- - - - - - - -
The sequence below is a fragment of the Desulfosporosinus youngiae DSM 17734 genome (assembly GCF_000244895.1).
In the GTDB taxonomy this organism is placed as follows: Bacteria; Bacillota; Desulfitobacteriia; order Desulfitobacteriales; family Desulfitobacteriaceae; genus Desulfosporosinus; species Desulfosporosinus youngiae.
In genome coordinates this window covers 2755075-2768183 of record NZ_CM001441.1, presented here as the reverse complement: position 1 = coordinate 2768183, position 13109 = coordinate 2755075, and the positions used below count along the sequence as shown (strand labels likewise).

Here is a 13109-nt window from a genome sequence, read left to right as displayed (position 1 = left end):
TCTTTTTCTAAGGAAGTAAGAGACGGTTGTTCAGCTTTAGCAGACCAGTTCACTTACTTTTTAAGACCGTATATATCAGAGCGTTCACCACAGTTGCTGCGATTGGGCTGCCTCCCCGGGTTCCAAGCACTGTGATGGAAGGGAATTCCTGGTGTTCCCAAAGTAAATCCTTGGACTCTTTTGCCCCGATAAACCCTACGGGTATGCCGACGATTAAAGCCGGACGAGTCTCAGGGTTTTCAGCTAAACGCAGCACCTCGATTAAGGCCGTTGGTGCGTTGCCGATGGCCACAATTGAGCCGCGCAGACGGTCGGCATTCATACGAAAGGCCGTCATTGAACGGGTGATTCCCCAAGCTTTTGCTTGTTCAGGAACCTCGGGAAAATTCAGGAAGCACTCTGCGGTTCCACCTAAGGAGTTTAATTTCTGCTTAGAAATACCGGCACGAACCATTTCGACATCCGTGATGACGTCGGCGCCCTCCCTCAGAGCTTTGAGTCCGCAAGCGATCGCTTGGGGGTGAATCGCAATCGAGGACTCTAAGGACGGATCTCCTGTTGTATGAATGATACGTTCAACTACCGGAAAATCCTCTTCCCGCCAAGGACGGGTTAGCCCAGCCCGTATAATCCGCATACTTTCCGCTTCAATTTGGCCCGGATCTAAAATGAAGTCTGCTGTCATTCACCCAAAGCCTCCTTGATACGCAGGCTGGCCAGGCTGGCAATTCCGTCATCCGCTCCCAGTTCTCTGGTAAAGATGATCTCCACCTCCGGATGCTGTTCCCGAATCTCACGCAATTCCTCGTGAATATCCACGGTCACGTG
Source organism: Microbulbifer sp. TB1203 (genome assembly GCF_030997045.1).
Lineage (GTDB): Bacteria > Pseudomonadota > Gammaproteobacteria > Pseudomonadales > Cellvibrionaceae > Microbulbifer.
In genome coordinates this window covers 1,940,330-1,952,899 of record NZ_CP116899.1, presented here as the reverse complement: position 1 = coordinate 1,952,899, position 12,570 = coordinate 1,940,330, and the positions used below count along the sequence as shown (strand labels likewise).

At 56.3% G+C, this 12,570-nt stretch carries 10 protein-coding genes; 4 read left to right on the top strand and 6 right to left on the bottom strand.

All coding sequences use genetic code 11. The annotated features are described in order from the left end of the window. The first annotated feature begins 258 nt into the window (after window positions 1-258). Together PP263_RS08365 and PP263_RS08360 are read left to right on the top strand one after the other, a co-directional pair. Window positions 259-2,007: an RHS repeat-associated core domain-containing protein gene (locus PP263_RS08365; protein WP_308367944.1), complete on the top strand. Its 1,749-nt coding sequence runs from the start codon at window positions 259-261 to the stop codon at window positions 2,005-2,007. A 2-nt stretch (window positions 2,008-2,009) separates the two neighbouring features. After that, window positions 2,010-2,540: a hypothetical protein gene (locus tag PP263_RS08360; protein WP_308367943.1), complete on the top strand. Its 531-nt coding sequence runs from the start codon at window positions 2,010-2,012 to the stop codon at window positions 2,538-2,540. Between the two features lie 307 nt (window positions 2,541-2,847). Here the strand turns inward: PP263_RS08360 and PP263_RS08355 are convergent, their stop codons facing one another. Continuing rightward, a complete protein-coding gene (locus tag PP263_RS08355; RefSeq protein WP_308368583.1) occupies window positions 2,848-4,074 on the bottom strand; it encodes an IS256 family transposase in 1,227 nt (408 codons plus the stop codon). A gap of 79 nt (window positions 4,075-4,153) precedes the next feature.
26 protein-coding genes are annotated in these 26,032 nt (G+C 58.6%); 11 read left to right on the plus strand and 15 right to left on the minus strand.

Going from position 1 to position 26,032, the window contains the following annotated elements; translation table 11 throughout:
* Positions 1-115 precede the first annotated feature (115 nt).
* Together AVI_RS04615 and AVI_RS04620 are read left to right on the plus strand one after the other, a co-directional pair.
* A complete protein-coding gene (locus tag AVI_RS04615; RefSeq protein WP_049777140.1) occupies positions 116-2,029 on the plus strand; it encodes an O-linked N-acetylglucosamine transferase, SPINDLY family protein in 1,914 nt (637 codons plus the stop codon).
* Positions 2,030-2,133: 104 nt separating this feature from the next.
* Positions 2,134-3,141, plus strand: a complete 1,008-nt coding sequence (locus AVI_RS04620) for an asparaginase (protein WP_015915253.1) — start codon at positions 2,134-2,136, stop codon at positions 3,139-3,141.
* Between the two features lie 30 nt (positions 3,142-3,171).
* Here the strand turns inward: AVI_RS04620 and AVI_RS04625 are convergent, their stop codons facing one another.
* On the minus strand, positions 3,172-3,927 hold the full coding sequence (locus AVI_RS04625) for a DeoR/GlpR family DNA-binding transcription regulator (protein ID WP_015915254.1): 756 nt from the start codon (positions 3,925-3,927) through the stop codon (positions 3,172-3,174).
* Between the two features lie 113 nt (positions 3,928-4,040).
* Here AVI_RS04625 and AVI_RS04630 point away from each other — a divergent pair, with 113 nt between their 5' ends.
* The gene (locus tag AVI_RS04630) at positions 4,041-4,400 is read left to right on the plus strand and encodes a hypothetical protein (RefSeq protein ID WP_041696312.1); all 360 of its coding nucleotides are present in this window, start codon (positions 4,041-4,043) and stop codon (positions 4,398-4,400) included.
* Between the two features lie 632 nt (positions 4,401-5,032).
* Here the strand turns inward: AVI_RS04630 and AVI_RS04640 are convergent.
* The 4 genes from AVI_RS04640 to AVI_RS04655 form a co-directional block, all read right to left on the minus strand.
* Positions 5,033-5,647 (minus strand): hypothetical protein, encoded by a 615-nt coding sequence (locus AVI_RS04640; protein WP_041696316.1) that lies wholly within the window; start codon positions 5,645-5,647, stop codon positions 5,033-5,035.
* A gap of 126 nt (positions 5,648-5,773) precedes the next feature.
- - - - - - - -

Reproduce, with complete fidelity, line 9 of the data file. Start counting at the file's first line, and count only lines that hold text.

At 56.3% G+C, this 12,570-nt stretch carries 10 protein-coding genes; 4 read left to right on the top strand and 6 right to left on the bottom strand.